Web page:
People of Northwest Public Radio
Tue January 24, 2012
Op-Ed: The Verdict Is In On Climate Change
NEAL CONAN, HOST:
Disputes on climate change are often presented in the familiar paradigm of a court case with scientists as prosecutors, skeptics as the defense, and the rest of us the jury awaiting the ruling of a judge.
In an op-ed piece in The Los Angeles Times, historian Naomi Oreskes objects. She argues that most of the skeptics are shills, scientists are, in fact, the jury, and that their verdict has long since been handed down. Naomi Oreskes is the co-author of "Merchants of Doubt: How a Handful of Scientists Obscured the Truth About Climate Change," and joins us now from a winter vacation in Snowmass, Colorado. And thanks very much for taking a break today to speak with us.
NAOMI ORESKES: Thank you, Neal. Can you hear me?
CONAN: We can.
CONAN: And I have to say that while the vast majority of scientists agree the Earth is warming as a result of human activity, a vast majority does not mean unanimity. It's not unanimous.
ORESKES: No, of course not. And, you know, I'm a historian of science. Most of my work is focused on the question of how scientists do evaluate evidence and judge the data that they collect from the natural world. And, so of course, in any scientific community, there will always be people who have dissenting opinions, and that's fine. Nobody really has a problem with that. The problem is when it's misrepresented. The problem is when a normal give and take of scientific debate is misrepresented to make it seem different than it really is.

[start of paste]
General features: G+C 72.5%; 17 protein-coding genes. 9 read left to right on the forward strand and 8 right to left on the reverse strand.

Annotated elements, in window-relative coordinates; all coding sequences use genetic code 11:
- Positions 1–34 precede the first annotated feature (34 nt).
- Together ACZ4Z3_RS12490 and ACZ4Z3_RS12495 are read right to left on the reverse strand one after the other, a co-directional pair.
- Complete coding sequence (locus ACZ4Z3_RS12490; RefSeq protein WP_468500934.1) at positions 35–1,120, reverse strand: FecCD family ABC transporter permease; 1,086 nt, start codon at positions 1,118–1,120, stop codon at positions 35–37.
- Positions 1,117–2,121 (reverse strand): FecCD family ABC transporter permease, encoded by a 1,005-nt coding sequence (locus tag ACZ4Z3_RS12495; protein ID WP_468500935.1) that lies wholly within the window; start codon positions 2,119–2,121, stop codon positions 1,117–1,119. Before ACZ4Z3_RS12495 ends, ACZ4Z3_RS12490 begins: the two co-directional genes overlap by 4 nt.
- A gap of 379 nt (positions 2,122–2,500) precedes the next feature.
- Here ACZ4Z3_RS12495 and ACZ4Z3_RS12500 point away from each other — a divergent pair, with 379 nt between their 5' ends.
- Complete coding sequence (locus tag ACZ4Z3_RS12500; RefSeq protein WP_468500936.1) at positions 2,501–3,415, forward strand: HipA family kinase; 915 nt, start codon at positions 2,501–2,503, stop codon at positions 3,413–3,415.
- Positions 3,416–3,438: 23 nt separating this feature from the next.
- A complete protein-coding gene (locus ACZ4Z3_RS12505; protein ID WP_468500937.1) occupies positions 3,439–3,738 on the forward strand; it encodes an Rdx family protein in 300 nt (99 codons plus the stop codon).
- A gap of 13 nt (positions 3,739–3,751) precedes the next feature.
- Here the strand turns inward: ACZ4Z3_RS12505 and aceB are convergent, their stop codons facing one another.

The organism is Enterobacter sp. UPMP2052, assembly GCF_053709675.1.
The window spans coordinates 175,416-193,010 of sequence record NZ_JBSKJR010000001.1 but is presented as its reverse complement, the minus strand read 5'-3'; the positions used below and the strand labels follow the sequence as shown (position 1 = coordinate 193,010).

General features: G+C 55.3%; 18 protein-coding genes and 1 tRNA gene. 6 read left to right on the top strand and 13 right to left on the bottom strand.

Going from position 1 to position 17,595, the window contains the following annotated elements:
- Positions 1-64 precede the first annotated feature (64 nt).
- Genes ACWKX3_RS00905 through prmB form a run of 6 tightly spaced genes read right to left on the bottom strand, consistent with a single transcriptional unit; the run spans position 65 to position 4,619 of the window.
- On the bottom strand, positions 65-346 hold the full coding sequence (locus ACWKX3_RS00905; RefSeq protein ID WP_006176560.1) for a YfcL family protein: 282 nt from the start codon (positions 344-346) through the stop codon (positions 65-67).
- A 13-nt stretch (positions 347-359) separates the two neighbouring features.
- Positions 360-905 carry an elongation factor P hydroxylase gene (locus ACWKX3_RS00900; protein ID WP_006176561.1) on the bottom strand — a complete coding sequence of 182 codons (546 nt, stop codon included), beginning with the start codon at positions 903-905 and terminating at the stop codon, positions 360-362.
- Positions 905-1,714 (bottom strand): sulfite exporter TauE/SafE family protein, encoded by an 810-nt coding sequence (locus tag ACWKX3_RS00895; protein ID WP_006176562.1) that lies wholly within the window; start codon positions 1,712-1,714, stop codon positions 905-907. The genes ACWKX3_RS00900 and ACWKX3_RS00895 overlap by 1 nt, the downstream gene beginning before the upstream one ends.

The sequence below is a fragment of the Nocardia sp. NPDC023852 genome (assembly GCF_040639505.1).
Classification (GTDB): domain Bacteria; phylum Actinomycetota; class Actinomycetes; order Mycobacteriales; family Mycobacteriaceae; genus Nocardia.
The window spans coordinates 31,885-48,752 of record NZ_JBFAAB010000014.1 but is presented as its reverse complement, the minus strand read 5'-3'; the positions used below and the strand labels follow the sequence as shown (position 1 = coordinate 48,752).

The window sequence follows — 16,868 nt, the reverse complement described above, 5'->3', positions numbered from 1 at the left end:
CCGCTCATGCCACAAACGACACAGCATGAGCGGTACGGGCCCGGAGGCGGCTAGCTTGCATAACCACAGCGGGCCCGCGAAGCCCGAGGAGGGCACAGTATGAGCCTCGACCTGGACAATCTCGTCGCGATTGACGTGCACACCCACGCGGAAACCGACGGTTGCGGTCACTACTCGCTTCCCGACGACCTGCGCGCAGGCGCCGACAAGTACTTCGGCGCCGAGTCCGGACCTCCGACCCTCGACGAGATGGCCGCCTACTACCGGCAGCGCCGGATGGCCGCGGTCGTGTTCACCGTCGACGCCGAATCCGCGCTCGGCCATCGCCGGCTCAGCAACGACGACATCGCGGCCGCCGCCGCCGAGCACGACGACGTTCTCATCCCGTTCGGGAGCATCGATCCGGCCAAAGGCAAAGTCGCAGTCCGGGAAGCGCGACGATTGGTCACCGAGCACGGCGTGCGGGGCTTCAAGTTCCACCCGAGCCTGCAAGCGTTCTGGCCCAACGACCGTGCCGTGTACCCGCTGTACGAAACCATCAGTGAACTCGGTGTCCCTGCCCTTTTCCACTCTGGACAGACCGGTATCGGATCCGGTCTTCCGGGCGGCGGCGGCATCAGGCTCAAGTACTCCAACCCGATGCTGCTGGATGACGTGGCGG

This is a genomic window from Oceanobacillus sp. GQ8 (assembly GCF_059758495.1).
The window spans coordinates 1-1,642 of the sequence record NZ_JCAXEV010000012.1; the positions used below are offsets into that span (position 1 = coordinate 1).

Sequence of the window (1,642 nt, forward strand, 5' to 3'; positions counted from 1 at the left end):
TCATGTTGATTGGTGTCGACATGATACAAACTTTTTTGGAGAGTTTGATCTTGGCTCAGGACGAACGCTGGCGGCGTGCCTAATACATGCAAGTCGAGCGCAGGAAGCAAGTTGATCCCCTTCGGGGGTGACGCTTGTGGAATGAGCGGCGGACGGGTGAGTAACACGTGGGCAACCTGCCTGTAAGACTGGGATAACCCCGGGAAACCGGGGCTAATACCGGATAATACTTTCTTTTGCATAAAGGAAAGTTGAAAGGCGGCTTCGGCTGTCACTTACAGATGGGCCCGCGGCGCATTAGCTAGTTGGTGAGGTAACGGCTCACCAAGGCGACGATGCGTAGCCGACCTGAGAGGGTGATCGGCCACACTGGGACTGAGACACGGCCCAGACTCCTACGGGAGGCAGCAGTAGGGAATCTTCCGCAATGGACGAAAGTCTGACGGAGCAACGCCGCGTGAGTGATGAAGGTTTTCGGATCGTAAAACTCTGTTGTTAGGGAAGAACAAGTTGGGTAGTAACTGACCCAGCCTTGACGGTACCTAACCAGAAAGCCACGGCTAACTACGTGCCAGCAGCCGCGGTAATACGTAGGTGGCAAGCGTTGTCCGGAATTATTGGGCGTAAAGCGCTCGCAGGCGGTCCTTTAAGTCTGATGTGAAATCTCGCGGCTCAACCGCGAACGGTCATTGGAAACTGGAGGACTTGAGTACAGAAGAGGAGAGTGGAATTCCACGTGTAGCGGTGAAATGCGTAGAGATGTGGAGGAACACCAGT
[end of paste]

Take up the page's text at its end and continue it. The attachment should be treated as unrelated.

So in the scientific community today - and not just today, but actually for the last 10 years at least if not longer - there has been a general consensus that climate change was underway. And we're talking about climate change caused by things that people do. Not the normal ups and downs of weather and natural variability, but a different new phenomenon caused by greenhouse gases and deforestation. There has been general agreement in the scientific community about this issue for quite some time now. The vast, vast majority of scientists who work on this issue would agree with that statement.
CONAN: And you draw, again, an analogy to a court case, you were serving as a juror recently and say that, you know, in a sense, we should not be open-minded. What did you mean by that?